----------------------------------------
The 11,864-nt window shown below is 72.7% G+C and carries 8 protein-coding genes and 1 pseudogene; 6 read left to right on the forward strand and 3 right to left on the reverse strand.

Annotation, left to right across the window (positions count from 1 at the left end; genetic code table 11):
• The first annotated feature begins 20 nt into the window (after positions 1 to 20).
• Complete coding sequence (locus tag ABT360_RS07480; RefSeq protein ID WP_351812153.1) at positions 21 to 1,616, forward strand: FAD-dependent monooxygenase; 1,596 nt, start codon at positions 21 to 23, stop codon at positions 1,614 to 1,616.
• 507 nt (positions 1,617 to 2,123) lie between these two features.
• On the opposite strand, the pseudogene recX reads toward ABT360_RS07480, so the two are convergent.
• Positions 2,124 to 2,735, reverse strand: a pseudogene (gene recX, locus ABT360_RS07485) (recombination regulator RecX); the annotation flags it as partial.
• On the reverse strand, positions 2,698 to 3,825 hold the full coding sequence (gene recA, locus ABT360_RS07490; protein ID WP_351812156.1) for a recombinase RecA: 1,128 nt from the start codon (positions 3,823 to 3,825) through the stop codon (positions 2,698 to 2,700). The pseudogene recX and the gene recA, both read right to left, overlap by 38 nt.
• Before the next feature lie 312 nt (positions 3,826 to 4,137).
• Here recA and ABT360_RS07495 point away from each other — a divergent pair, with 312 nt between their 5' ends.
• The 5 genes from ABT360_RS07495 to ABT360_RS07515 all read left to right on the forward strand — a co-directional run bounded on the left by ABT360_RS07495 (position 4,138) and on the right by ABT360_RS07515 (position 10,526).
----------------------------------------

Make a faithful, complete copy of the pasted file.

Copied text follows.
The 11,864-nt window shown below is 72.7% G+C and carries 8 protein-coding genes and 1 pseudogene; 6 read left to right on the forward strand and 3 right to left on the reverse strand.

Annotation, left to right across the window (positions count from 1 at the left end; genetic code table 11):
• The first annotated feature begins 20 nt into the window (after positions 1 to 20).
• Complete coding sequence (locus tag ABT360_RS07480; RefSeq protein ID WP_351812153.1) at positions 21 to 1,616, forward strand: FAD-dependent monooxygenase; 1,596 nt, start codon at positions 21 to 23, stop codon at positions 1,614 to 1,616.
• 507 nt (positions 1,617 to 2,123) lie between these two features.
• On the opposite strand, the pseudogene recX reads toward ABT360_RS07480, so the two are convergent.
• Positions 2,124 to 2,735, reverse strand: a pseudogene (gene recX, locus ABT360_RS07485) (recombination regulator RecX); the annotation flags it as partial.
• On the reverse strand, positions 2,698 to 3,825 hold the full coding sequence (gene recA, locus ABT360_RS07490; protein ID WP_351812156.1) for a recombinase RecA: 1,128 nt from the start codon (positions 3,823 to 3,825) through the stop codon (positions 2,698 to 2,700). The pseudogene recX and the gene recA, both read right to left, overlap by 38 nt.
• Before the next feature lie 312 nt (positions 3,826 to 4,137).
• Here recA and ABT360_RS07495 point away from each other — a divergent pair, with 312 nt between their 5' ends.
• The 5 genes from ABT360_RS07495 to ABT360_RS07515 all read left to right on the forward strand — a co-directional run bounded on the left by ABT360_RS07495 (position 4,138) and on the right by ABT360_RS07515 (position 10,526).